Published On: Fri, Mar 18th, 2016

Vice Chief visits SCC, agrees to serve as mentor in new program

 

Vice Chief Richard Sneed (second from left) visited Southwestern Community College on Feb. 17 to discuss the college’s Native American MENtoring program. He also gave students in SCC’s automotive sytems technology program the opportunity to check out his Tesla vehicle. At left is David Myers, coordinator of SCC’s automotive program. To the left of Vice Chief Sneed are, from left: Ian Daugherty of Otto, Jonathan Watson of Sylva, Ben Crisp of Cullowhee, Jessica Hovis of Franklin and Dylan Johnston of Sylva. (SCC photo)

Vice Chief Richard Sneed (second from left) visited Southwestern Community College on Feb. 17 to discuss the college’s Native American MENtoring program. He also gave students in SCC’s automotive sytems technology program the opportunity to check out his Tesla vehicle. At left is David Myers, coordinator of SCC’s automotive program. To the left of Vice Chief Sneed are, from left: Ian Daugherty of Otto, Jonathan Watson of Sylva, Ben Crisp of Cullowhee, Jessica Hovis of Franklin and Dylan Johnston of Sylva. (SCC photo)

 

 

SYLVA – Long before he became Vice Chief for the Eastern Band of Cherokee Indians, Richard Sneed was working with young people.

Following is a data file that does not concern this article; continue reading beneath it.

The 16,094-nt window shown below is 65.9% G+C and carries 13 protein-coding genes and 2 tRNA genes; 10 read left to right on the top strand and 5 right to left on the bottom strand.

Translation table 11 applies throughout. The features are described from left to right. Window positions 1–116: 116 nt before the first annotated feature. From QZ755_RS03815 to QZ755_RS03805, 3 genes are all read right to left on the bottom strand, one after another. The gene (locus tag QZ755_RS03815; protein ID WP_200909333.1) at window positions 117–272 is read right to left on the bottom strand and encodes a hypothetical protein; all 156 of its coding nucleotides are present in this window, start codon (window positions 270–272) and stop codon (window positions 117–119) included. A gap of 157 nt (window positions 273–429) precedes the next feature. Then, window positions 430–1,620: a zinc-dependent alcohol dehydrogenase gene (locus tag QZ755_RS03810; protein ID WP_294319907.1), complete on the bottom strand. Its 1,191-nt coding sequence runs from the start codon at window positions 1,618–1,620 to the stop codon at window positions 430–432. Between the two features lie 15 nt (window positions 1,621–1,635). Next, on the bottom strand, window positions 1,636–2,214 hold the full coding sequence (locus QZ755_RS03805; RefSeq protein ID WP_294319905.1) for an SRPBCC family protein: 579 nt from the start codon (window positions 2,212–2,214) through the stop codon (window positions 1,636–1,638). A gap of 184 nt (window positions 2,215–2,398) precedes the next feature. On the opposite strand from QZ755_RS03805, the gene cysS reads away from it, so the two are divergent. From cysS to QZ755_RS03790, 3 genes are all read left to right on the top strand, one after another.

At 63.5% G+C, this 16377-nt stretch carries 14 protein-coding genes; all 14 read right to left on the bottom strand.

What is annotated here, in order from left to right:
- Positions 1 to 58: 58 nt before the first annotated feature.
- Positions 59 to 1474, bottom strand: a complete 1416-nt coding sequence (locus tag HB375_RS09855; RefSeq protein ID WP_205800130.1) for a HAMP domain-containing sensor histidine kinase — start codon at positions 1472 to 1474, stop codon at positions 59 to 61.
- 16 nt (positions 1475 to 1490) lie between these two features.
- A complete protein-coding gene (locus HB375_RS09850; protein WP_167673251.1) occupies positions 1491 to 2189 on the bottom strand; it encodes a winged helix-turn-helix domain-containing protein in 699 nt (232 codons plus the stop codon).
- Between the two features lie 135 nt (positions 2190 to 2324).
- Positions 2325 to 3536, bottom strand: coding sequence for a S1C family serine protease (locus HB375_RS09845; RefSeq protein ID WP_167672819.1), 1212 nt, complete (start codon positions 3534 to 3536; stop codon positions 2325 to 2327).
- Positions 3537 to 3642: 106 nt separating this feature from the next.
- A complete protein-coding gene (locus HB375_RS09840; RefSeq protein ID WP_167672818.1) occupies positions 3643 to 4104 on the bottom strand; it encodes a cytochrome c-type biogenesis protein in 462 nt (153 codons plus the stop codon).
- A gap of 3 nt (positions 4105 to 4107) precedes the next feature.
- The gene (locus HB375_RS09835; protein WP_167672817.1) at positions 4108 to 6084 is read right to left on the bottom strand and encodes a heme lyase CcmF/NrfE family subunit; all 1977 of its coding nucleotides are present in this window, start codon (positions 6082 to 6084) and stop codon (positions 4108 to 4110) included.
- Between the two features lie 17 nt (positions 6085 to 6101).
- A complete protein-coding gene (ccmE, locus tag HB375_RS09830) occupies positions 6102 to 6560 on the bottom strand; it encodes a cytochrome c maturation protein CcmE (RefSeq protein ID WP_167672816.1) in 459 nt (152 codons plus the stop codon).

He served as an instructor at Cherokee High School for more than 11 years, and he was pastor at Christ Fellowship Church in Cherokee for 14 years.

So when he learned of the opportunity to continue helping the younger generation through a new program at Southwestern Community College, the Vice Chief did not hesitate. He is among the first group of mentors in SCC’s Native American MENtoring program, which was launched in December.

“As an educator and a pastor, I have seen firsthand the impact that having a mentor has in the life of a young person,” Vice Chief Sneed said. “I also recognize the negative effects that arise when there is a lack of guidance in young people’s lives.  Because I want our Cherokee young men to succeed, I felt that it was important that I be involved in the process.”

Vice Chief Sneed got an in-depth introduction to the program during a Feb. 17 visit to SCC’s Jackson Campus. He met with assistant coordinator and coach Earle Dixon, as well as Dr. Don Tomas, SCC president; Dr. Mark Ellison, director of Student Support Services at SCC; Dr. Thom Brooks, SCC’s executive vice president for instruction and student services; and Jeff Marley, SCC’s heritage arts department chair.

Before taking his Tesla car over to the college’s automotive systems technology program for students to observe, he had agreed to serve as a mentor.

“Our focus with the Native American MENtoring program is squarely on helping a segment of the population that has historically struggled to stay in college through graduation,” Dixon said. “With the help of men like our Vice Chief, we can make great strides toward reversing that trend.”

While new to the mentoring program, Vice Chief Sneed has long been an advocate for SCC.

“I have always encouraged our students to explore the community college route,” he said. “It is my sincerely held belief that SCC helps students get started on the right path while pursuing their higher education goals. SCC is the launching pad to a successful career.”

Info: SCC’s Native American MENtoring program, Dixon 339-4479 or e_dixon@southwesterncc.edu

– SCC